A recent survey report compiled by The Reputation Institute (RI), a Boston reputation management consulting firm, has uncovered that for a second consecutive year that Rolex has lead a list of the most reputable brands on the planet. Rolex’s retention of the top position underscores the market’s perception of the undeniable quality of the Swiss watchmaker.
In another survey of 8,000 U.K. residents collected by Home Protect, a British insurance firm, a profile of Rolex owners also discovered that while a company director was more likely to own a Rolex than a butcher, there was near universal appeal for the world’s most identifiable watch brand and that there were Rolex owners from all walks (and professions) of life – from Chief Executives to humble Chimney Sweeps.
Therein lies the quandary – for all its mass appeal, how does a Rolex owning high flier distinguish his watch from your run-of-the-mill salaried blue collar employee? Enter Jeff Parke, Specialist Engraver.
From Guns to Poseurs: Meet Jeff Parke, Specialist Engraver
According to Merriam-Webster, a poseur is “a person who behaves affectedly in order to impress others”. While there are derogatory connotations with this definition, they are not implied but instead, the focus is on the aspect which makes a Jeff Parke engraved Rolex arguably attractive and undeniably attention grabbing.
By day, Jeff Parke is one of ten artisans working at William Henry, an American brand centred on creating unique accessories for men using all manner of traditional artistic crafts, among them, engraving. As a result, Jeff Parke has worked on everything from award-winning pocket knives to men’s jewellery and even writing instruments. By night, Jeff Parke is an engraver for hire, taking bespoke commissions to engrave watches from the world’s favourite watch brand – Rolex.
Truth be told, an engraved Rolex (even one by someone as artistic and talented as Jeff Parke) is an acquired taste. Call me a snob, but I’m still on the fence on the necessity of scarring a perfect industrial product. When DLC black Rolex watches came on the market, I eventually saw its appeal (as did Tudor in recent years) but frankly, I’m still waiting for an engraved Rolex to grow on me, even though I can appreciate the artistic aspects of engraving. Still, it’s a niche phenomena that is growing in exactly the same way that blacked out Rolex Submariners started to become a trend.
Jeff Parke has a true passion for hand engraving, his work has been centered around this particular handicraft even as he worked in retail and gemstone setting. In essence, Jeff Parke has followed his passions in becoming a skilled goldsmith and silversmith much in the same way a historical smith would have and this lends an aura of authenticity to his intricate metalwork. Using only hand push burins, his talent for fine engraving has led him to work on one of the hardest and denser watchmaking materials on earth – the vaunted Rolex 904L steel.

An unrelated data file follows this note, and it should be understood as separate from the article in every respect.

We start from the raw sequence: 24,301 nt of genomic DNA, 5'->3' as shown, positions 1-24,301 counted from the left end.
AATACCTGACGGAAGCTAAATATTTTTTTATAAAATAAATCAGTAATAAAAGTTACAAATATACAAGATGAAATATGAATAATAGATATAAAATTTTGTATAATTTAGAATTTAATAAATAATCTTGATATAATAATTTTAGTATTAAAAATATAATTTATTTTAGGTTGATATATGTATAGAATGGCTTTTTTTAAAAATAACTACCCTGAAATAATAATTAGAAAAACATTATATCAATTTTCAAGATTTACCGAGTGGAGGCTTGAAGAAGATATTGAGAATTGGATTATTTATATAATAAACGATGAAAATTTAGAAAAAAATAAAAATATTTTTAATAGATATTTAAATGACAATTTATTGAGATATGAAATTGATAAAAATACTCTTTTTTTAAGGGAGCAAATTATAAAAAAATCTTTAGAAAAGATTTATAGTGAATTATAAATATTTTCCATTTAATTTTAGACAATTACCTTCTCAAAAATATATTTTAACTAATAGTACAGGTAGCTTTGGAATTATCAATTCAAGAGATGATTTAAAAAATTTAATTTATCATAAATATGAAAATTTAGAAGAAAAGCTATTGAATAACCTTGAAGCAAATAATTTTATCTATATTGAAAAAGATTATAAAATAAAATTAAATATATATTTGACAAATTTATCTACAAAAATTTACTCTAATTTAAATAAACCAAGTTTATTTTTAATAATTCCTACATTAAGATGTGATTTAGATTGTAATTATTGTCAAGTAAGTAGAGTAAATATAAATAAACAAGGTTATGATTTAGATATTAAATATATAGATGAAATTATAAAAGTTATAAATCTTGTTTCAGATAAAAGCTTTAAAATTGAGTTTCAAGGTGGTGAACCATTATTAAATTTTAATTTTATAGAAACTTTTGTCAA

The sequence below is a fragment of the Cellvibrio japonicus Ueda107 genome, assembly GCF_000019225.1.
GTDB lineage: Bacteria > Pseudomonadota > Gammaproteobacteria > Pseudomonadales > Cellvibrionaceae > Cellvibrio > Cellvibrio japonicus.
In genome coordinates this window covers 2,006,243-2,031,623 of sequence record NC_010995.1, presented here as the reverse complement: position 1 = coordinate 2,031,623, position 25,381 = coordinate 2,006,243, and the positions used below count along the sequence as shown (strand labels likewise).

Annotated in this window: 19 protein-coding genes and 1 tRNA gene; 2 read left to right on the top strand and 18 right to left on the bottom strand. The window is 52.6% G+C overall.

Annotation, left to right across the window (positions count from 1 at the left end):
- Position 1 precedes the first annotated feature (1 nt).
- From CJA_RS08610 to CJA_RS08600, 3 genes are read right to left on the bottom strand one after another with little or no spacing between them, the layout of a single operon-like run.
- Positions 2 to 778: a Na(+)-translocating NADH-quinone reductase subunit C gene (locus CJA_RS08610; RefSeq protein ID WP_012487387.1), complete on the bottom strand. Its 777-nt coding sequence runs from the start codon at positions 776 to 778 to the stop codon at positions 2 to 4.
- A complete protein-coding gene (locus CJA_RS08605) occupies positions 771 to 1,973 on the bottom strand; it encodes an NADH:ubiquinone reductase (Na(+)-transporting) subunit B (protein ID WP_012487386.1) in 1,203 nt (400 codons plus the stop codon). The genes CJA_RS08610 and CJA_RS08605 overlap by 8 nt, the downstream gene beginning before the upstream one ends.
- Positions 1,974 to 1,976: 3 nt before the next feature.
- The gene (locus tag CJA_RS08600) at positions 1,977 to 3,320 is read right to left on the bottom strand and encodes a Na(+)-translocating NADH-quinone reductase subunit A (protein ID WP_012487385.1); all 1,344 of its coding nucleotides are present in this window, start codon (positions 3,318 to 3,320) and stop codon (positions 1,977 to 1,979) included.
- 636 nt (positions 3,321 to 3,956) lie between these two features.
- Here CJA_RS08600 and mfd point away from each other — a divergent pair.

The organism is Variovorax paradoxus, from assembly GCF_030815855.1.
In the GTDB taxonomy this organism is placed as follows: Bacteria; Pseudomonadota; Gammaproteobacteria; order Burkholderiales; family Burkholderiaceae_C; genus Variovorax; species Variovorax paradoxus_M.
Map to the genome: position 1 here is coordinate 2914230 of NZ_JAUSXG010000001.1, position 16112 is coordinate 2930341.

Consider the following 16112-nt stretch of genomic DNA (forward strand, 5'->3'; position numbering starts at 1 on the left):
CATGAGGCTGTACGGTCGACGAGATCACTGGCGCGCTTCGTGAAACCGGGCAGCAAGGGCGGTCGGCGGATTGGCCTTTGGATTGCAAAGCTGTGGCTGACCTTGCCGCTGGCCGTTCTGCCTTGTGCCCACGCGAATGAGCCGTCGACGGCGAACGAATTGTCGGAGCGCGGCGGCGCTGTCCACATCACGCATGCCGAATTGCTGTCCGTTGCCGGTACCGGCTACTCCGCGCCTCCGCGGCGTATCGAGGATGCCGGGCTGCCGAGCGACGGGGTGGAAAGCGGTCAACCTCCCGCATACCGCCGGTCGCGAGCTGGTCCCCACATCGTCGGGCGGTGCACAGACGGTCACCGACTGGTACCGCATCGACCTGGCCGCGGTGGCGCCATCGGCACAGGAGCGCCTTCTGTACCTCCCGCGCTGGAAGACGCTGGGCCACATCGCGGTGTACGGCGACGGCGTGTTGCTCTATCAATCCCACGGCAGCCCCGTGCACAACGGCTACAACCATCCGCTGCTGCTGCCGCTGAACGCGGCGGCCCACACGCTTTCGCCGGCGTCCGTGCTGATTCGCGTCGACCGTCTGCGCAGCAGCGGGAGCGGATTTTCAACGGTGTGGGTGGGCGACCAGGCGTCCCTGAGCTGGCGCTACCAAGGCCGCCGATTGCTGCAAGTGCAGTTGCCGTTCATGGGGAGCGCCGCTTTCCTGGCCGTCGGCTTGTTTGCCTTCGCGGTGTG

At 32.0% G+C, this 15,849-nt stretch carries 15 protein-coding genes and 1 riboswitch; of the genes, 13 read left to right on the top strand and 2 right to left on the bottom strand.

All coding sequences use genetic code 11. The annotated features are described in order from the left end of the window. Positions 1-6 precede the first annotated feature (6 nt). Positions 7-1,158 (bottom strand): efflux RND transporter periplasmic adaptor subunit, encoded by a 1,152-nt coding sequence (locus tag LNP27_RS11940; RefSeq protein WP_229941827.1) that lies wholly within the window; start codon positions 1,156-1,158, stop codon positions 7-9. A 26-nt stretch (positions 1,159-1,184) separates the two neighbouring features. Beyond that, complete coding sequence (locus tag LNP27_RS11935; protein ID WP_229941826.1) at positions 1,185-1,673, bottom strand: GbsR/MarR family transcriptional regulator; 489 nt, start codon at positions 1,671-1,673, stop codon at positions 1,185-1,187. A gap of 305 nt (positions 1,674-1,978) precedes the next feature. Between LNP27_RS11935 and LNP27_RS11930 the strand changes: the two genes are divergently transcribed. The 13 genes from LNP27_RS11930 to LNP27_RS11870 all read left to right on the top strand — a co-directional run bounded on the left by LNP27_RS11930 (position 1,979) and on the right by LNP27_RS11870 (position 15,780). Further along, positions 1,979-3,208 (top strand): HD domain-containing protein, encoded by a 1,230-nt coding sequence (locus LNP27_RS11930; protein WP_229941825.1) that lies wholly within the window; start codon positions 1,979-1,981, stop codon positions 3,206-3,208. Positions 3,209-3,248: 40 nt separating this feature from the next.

There are few things as manly as a double barrelled shotgun and a Rolex Sub. When world renowned Master Engraver Jason Marchiafava once brought a vintage double barrelled shotgun to the workshop where Parke apprenticed, the photo-realism of the landscapes and animal portraitures Marchiafava would etch was forever burned into his mind. The contrast of gold inlay on steel became an artistic standard to which Parke would aspire and eventually commit on his own works and the Rolex watches he’s commissioned to work on.
Beginning in 2006, he apprenticed under the world’s most talented artist engravers like Jason Marchiafava, Alain Lovenberg and Sam Alfano, his work is completely by hand and unlike his works on gunmetal and gold, working on 904L steel involves nerves and hands of steel. His first Rolex project, a Milgauss commissioned in 2015 by MadeWorn, a watch enthusiast in Los Angeles, took a month (150 hours of labour) to complete due to the difficulty of cutting 904L steel. In an interview with IFLwatches, Parke opines the irony of his statement when now luxury watch engraving makes 90% of his orders.
To achieve the level of detail in a material like gold or silver is child’s play when compared to your regular 416 stainless steel. That’s because the easier it is to press into the metal, the more control you are able to exert as you draw the burin across the surface. Cutting and tattooing 904L steel requires not just special carbide cutting tools and the requisite hand dexterity but also the muscle endurance to pull the blade steadily and consistently without vibration across the dense metal. In terms of traditional metalworking history, there’s simply never been anything like 904L steel to carve and Parke has had to develop his own techniques to achieve the level of detail in a 904L Rolex canvas.
Engraving Your Rolex
Engraving your Rolex is a simple process, first you commission Parke, work on the details and what you wish to accomplish together and then he starts disassembling your watch. In general, Rolex is ripe with “blank canvas” areas such as the bezel, case, case back, bracelet, and clasp; by disassembling the watch, Parke gets to use every millimeter of the working space to great effect – his style of relief engraving completely textures the steel background and his fine line shading much like banknote art gives his signature engraving style a depth which is undeniably attention grabbing. You can follow Jeff Parke here.